Abu Sadat Mohammad Sayem

From Wikipedia, the free encyclopedia

Abu Sadat Mohammad Sayem
আবু সাদাত মোহাম্মদ সায়েম
President of Bangladesh
In office
6 November 1975 – 21 April 1977
Preceded byKhondaker Mostaq Ahmad
Succeeded byZiaur Rahman
Chief Justice of Bangladesh
In office
12 January 1972 – 6 November 1975
Preceded byPosition established
Succeeded bySyed A. B. Mahmud Hossain
Personal details
Born(1916-03-29)29 March 1916
Rangpur, Bengal Presidency, British India
Died8 July 1997(1997-07-08) (aged 81)
Dhaka, Bangladesh
Political partyAwami League
Alma materPresidency College, Calcutta
University of Calcutta

Abu Sadat Mohammad Sayem (29 March 1916 – 8 July 1997) was a Bangladeshi jurist and statesman. He was first Chief Justice of Bangladesh from 1972 to 1975. He became the President of Bangladesh in the aftermath of counter-coups in November 1975. He was made Chief Martial Law Administrator. Sayem presided over a cabinet headed by the three chiefs of the armed forces. The cabinet included civilian technocrats and politicians. Sayem resigned on grounds of ill health in April 1977, and was replaced by President Ziaur Rahman.

Early life[edit]

Sayem was born on 29 March 1916 in Rangpur district, Bengal Presidency, British India. He attended the Rangpur District School and Carmichael College. He later attended Presidency College in Calcutta and graduated from the University Law College of Calcutta University.[1]


Sayem started working as an advocate at the Calcutta High Court in 1944. After partition of India in 1947, he moved to Dhaka, East Bengal, Pakistan. He joined the newly established Dhaka High Court. He joined the law firm Sher-e-Bangla AK Fazlul Huq as a junior advocate. He was elected secretary of Dhaka High Court Bar Association. He was later elected vice president of the Bar association. He was a member of the East Pakistan Lawyers’ Association. He would be elected Secretary, Secretary General, and the vice-president of the East Pakistan Lawyers’ Association.[1]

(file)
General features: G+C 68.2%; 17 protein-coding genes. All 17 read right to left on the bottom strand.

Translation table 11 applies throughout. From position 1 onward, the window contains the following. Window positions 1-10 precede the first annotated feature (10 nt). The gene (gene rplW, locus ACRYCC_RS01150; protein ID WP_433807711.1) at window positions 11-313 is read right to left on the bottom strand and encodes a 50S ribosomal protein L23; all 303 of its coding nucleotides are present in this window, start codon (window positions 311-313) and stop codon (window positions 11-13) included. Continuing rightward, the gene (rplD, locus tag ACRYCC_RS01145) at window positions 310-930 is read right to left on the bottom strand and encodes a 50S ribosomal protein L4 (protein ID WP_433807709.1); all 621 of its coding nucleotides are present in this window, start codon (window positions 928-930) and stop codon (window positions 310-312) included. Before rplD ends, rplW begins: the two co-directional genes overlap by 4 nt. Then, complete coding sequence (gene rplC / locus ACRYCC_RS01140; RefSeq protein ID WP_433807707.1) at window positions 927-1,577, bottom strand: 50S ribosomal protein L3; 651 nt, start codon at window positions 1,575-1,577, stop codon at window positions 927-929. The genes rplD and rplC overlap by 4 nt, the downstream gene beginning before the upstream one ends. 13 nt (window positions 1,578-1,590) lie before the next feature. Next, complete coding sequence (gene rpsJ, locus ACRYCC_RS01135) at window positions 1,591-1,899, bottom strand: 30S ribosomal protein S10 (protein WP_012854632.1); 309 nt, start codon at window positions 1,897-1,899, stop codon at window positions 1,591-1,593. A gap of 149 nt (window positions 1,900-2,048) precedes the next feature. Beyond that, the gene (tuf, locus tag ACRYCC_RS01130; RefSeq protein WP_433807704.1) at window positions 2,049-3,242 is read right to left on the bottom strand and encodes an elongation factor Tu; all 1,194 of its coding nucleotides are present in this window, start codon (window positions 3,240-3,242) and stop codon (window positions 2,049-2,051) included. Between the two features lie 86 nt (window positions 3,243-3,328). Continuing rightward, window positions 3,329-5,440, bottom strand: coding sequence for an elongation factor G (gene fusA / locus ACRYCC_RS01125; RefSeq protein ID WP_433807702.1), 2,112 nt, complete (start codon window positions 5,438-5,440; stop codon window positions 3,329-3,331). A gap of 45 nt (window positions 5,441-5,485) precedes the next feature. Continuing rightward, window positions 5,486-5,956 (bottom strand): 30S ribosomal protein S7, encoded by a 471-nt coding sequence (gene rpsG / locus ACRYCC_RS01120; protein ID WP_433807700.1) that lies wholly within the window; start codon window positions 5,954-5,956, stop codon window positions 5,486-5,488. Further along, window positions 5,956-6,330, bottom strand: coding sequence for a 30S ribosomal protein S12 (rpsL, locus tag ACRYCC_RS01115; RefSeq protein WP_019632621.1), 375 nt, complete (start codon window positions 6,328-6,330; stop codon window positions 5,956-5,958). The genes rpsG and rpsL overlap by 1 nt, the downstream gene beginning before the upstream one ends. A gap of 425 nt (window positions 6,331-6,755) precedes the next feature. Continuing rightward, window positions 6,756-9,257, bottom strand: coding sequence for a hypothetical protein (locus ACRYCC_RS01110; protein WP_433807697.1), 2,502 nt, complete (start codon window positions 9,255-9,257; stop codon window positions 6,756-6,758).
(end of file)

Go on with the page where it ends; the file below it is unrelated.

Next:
Sayem was also elected to the local board of the State Bank of Pakistan. He was appointed judge in the Dhaka High Court on 3 July 1962. He served in the Commission of Enquiry for finding out the causes of exodus and eviction of the members of the minority community in 1967. In 1970 he was appointed to the Delimitation Commission responsible for the delimitation of parliamentary constituencies. He was appointed to the Election Commission.[1]

In 1971, Bangladesh became an independent country following the Bangladesh Liberation war. On 12 January 1972, Sayem was made the Chief Justice of Bangladesh High Court. On 17 December 1972, he was made the Chief Justice of Bangladesh following the creation of Bangladesh Supreme Court. He gave the verdict on the important Berubari Case concerning the exchange of enclaves between Bangladesh and India.[1][2]

Sayem assumed the office of President and Chief Martial Law Administrator on 6 November 1975 following the 3 November 1975 Bangladesh coup d'état by Brigadier General Khaled Mosharraf. On 29 November 1976, He removed himself from the office of the Chief Martial Law Administrator and was replaced by Major General Ziaur Rahman, Chief of Army Staff. On 21 April 1977, he resigned from the presidency of Bangladesh on health grounds. Major General Ziaur Rahman succeeded him as the president of Bangladesh.[1][3][4]


He died on 8 July 1997 in Dhaka, Bangladesh.[1]


  1. ^ a b c d e f Hoque, Kazi Ebadul (22 March 2015). "Sayem, Justice Abusadat Mohammad". Banglapedia. Retrieved 21 July 2018.
  2. ^ "We, the people". The Daily Star. 3 November 2016. Retrieved 21 July 2018.
  3. ^ "BNP founder Gen Zia's Independence Award removed from National Museum". Retrieved 21 July 2018.
  4. ^ "April 22, 1977, Forty Years Ago". The Indian Express. 22 April 2017. Retrieved 21 July 2018.